A review of long-term data showed that North Atlantic Right whales have been changing their call patterns, likely in response to increasing ocean noise. On short time scales (minutes), both the fundamental and peak frequency of calls increase in the presence of elevated noise levels. On longer time scales (decades), the minimum and maximum frequency of a key whale call, the "upcall", have increased between the late 1950s and 2004; this increasing frequency has been gradually noted over decades. The North Atlantic Right whale upcalls are at a significantly higher frequency than the southern right whales' calls, which may be a result of differing ambient noise conditions in their environment. These results are significant, as they present evidence for a long-term, chronic behavioral change in the North Atlantic right whale calling behavior that may be a result of increased levels of anthropogenic noise.

Beaked whales were the subject of a rash of studies, since they are the family seemingly most affected by mid-frequency active sonar (most of the strandings associated with sonar exercises have involved beaked whales or other deep-diving relations).  This year’s studies clarified several possible reasons for their sensitivity.  Most striking is that their normal dive patterns include slower ascents than descents: it is possible that sonar exposure triggers them to surface too quickly, causing the tissue hemorrhaging seen in beached victims.  They also exhibit an unusual series of shallow dives between deep dives; it is possible that disruption of this re-acclimation period could make them more susceptible to injury on a subsequent dive.  (for more details on these important studies, see the AEI Science Research page, linked below).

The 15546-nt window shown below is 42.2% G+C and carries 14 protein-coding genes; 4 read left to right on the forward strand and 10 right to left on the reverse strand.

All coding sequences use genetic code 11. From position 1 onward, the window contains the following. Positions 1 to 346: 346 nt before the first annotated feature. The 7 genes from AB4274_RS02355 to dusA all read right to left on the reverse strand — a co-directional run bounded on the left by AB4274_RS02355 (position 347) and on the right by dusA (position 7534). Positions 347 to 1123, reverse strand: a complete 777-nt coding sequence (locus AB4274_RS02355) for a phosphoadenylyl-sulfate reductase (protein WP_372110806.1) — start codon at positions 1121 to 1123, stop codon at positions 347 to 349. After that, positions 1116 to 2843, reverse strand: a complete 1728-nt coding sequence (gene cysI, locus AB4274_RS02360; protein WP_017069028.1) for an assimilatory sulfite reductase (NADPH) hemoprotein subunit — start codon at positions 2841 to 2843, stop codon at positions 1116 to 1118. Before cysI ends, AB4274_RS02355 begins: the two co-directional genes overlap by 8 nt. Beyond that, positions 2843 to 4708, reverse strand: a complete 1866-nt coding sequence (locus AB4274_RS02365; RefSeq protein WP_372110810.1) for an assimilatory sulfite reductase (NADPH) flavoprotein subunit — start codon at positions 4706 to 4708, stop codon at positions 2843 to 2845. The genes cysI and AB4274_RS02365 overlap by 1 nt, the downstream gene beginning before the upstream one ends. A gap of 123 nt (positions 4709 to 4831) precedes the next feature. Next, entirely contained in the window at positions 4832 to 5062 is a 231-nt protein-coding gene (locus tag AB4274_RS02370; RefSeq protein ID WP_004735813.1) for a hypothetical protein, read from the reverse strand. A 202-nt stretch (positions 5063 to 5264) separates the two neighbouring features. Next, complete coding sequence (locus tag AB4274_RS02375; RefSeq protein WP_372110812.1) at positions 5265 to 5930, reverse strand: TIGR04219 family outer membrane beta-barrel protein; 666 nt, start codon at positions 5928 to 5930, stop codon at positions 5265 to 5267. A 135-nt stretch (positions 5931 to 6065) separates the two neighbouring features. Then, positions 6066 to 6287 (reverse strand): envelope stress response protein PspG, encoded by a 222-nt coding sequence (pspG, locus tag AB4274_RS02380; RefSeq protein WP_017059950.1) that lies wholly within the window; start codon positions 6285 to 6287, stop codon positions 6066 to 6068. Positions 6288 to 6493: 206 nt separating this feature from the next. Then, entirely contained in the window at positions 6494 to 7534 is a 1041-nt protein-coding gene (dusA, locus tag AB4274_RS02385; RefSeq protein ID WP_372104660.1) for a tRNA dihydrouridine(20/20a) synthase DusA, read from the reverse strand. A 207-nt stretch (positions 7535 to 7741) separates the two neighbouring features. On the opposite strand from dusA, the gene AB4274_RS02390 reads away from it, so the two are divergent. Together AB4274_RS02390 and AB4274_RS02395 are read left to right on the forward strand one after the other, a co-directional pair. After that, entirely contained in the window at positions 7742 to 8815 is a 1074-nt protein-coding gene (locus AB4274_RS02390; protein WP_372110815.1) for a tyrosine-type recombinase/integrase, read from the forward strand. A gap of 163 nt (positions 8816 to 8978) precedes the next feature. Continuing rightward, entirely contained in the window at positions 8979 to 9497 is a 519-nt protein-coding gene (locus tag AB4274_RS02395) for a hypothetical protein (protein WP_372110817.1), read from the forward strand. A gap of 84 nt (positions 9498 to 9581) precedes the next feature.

Seismic Surveys: Key New Findings and Developments

The IWC Scientific Committee workshop on seismic surveys noted several points of interest:

  • The number of surveys peaked in the early to mid 1990’s (100 crews active/month).  While the numbers of surveys taking place now are on the rise (40 crews/month in 2004), they are not expected to reach earlier peaks.